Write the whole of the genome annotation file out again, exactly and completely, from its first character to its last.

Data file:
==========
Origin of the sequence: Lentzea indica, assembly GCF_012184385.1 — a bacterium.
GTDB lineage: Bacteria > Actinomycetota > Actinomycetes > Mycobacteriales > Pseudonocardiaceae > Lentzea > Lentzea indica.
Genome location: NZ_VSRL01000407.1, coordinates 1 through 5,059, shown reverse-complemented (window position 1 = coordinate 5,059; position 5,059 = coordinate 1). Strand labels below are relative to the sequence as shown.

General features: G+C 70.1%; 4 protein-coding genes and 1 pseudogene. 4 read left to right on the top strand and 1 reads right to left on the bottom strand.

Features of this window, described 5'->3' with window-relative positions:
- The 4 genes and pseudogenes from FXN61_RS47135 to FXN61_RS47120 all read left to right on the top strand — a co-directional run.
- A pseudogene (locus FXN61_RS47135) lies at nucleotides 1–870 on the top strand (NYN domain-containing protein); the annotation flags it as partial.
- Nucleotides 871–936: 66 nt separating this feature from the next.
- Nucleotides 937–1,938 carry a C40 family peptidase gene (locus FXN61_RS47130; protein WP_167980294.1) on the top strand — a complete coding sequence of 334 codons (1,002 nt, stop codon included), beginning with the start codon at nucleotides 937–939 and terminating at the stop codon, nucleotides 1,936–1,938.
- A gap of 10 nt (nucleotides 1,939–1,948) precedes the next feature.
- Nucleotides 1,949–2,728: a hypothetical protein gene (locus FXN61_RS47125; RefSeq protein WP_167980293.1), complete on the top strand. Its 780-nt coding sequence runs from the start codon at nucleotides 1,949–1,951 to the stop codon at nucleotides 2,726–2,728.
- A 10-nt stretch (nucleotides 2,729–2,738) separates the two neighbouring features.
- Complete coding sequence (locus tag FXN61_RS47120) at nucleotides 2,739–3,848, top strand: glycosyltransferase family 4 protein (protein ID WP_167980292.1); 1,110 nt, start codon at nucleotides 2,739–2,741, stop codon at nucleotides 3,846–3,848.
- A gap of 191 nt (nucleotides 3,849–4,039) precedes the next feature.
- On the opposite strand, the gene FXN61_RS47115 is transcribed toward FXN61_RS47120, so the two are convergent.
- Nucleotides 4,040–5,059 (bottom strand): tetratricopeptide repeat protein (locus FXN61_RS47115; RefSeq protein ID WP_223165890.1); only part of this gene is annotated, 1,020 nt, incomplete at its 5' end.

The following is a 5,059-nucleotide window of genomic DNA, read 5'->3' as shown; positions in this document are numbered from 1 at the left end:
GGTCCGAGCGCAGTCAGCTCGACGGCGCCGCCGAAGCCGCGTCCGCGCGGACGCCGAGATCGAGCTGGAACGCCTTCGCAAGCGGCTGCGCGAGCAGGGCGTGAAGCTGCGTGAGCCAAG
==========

Origin of the sequence: Lentzea indica, assembly GCF_012184385.1 — a bacterium.
GTDB lineage: Bacteria > Actinomycetota > Actinomycetes > Mycobacteriales > Pseudonocardiaceae > Lentzea > Lentzea indica.
Genome location: NZ_VSRL01000407.1, coordinates 1 through 5,059, shown reverse-complemented (window position 1 = coordinate 5,059; position 5,059 = coordinate 1). Strand labels below are relative to the sequence as shown.

General features: G+C 70.1%; 4 protein-coding genes and 1 pseudogene. 4 read left to right on the top strand and 1 reads right to left on the bottom strand.

Features of this window, described 5'->3' with window-relative positions:
- The 4 genes and pseudogenes from FXN61_RS47135 to FXN61_RS47120 all read left to right on the top strand — a co-directional run.
- A pseudogene (locus FXN61_RS47135) lies at nucleotides 1–870 on the top strand (NYN domain-containing protein); the annotation flags it as partial.
- Nucleotides 871–936: 66 nt separating this feature from the next.
- Nucleotides 937–1,938 carry a C40 family peptidase gene (locus FXN61_RS47130; protein WP_167980294.1) on the top strand — a complete coding sequence of 334 codons (1,002 nt, stop codon included), beginning with the start codon at nucleotides 937–939 and terminating at the stop codon, nucleotides 1,936–1,938.
- A gap of 10 nt (nucleotides 1,939–1,948) precedes the next feature.
- Nucleotides 1,949–2,728: a hypothetical protein gene (locus FXN61_RS47125; RefSeq protein WP_167980293.1), complete on the top strand. Its 780-nt coding sequence runs from the start codon at nucleotides 1,949–1,951 to the stop codon at nucleotides 2,726–2,728.
- A 10-nt stretch (nucleotides 2,729–2,738) separates the two neighbouring features.
- Complete coding sequence (locus tag FXN61_RS47120) at nucleotides 2,739–3,848, top strand: glycosyltransferase family 4 protein (protein ID WP_167980292.1); 1,110 nt, start codon at nucleotides 2,739–2,741, stop codon at nucleotides 3,846–3,848.
- A gap of 191 nt (nucleotides 3,849–4,039) precedes the next feature.
- On the opposite strand, the gene FXN61_RS47115 is transcribed toward FXN61_RS47120, so the two are convergent.
- Nucleotides 4,040–5,059 (bottom strand): tetratricopeptide repeat protein (locus FXN61_RS47115; RefSeq protein ID WP_223165890.1); only part of this gene is annotated, 1,020 nt, incomplete at its 5' end.

The following is a 5,059-nucleotide window of genomic DNA, read 5'->3' as shown; positions in this document are numbered from 1 at the left end:
GGTCCGAGCGCAGTCAGCTCGACGGCGCCGCCGAAGCCGCGTCCGCGCGGACGCCGAGATCGAGCTGGAACGCCTTCGCAAGCGGCTGCGCGAGCAGGGCGTGAAGCTGCGTGAGCCAAG